ITIABTWC posted last week about whether a great Creative was made up of the same stuff as a great Creative Director and therefore whether seeing one as the natural progression of the other was actually a sensible idea.
It strikes me that it’s the same in lots of other disciplines, including Planning. It’s a good job I’ve gone freelance as frankly, I’m pretty rubbish at both office politics and managing people so progression up the managerial job ladder towards titles like ‘Planning Director’ or ‘Head of Planning’ was always going to be problematic (but I hope I’m still a pretty good Planner).
It does seem bonkers that the way we reward people for being brilliant at something skill and aptitude specific is by effectively putting them in charge of running HR and finance, thus redirecting their time and attention from the thing they’re recognised as being good at.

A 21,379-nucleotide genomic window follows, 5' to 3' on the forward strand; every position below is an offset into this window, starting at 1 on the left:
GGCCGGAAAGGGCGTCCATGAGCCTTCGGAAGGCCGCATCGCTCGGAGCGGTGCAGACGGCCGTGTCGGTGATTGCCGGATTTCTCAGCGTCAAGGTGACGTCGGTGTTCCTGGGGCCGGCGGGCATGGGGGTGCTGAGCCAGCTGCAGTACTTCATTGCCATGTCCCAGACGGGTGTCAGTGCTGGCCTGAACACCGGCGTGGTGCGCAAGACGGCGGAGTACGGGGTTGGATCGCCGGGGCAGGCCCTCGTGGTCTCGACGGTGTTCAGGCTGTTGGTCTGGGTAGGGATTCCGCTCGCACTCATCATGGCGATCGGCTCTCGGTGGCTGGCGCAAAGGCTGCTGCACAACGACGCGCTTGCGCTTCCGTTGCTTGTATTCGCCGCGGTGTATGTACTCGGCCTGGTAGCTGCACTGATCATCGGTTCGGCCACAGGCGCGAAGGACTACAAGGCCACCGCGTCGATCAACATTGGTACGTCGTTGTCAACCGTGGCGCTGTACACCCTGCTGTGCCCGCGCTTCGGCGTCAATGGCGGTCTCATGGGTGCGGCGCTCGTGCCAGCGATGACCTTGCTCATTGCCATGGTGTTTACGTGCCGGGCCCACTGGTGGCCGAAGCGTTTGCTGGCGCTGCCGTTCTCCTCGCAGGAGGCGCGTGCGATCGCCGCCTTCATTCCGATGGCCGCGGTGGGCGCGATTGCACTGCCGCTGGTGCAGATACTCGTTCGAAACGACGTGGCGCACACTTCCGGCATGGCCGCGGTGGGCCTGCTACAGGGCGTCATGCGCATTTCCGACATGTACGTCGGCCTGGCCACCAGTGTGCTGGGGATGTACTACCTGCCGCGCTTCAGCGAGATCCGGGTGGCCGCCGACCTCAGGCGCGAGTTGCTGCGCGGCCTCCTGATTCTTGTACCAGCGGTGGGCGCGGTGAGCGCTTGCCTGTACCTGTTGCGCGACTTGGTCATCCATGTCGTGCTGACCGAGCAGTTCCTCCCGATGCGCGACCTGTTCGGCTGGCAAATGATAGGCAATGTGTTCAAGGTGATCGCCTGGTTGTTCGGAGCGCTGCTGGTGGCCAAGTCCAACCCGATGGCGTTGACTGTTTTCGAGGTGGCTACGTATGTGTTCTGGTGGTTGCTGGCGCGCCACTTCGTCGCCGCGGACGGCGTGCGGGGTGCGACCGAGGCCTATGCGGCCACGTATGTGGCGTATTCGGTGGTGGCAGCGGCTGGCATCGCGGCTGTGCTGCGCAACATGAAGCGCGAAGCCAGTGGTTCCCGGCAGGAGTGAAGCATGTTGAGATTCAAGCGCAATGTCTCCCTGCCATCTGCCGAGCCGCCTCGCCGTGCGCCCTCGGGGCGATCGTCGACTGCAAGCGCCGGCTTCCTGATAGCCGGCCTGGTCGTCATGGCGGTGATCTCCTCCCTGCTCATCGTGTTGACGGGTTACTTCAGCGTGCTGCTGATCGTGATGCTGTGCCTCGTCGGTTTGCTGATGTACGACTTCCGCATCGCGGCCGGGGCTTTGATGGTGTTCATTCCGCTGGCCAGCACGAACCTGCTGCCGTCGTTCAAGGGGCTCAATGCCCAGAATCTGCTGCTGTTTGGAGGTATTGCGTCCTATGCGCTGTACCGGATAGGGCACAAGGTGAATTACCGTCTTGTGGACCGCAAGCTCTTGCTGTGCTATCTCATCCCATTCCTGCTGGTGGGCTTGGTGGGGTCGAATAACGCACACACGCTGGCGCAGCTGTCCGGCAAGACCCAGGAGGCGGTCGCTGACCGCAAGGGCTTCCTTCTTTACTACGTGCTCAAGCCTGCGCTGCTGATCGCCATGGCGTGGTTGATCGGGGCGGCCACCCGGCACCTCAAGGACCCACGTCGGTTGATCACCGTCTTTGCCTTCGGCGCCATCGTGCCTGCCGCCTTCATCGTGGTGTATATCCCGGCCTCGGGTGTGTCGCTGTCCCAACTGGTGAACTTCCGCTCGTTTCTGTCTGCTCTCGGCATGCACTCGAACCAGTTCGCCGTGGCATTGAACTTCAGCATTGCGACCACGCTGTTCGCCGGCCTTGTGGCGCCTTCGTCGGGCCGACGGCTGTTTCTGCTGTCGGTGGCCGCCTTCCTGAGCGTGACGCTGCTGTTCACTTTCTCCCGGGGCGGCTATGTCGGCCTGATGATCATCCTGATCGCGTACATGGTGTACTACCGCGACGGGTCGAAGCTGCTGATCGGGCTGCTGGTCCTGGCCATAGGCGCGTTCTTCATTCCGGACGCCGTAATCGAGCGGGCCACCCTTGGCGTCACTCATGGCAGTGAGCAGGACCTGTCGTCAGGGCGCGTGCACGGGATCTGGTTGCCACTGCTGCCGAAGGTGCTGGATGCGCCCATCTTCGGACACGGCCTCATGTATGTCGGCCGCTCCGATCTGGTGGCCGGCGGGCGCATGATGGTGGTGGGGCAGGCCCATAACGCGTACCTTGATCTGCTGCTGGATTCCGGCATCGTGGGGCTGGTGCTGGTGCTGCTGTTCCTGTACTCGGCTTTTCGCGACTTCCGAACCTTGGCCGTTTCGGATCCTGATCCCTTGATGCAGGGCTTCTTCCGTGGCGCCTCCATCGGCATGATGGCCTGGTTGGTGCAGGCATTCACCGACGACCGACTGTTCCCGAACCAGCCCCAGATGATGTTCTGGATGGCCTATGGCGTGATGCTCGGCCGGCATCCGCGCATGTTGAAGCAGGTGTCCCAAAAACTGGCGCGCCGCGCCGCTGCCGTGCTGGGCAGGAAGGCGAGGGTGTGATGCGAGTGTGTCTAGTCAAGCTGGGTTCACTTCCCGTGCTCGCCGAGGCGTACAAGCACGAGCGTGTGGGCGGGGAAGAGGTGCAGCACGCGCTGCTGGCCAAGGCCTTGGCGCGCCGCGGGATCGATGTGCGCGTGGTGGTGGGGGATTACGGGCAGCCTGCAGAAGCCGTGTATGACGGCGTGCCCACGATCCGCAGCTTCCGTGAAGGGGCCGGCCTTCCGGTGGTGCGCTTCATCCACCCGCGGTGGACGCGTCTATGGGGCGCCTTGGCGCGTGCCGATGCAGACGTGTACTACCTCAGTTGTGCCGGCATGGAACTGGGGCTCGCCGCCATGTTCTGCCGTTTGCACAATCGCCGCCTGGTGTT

image borrowed from here
Of course as Ben’s original post points out, some people are actually better at the managing and politics bits than the core skill. But they are unlikely to be high profile enough to get recognised as a talent to promote into the senior echelons of man management.
Maybe we need to start remunerating by skillset in terms of management ability and/or specialism skill – but not necessarily keep creating roles that require equal brilliance in both.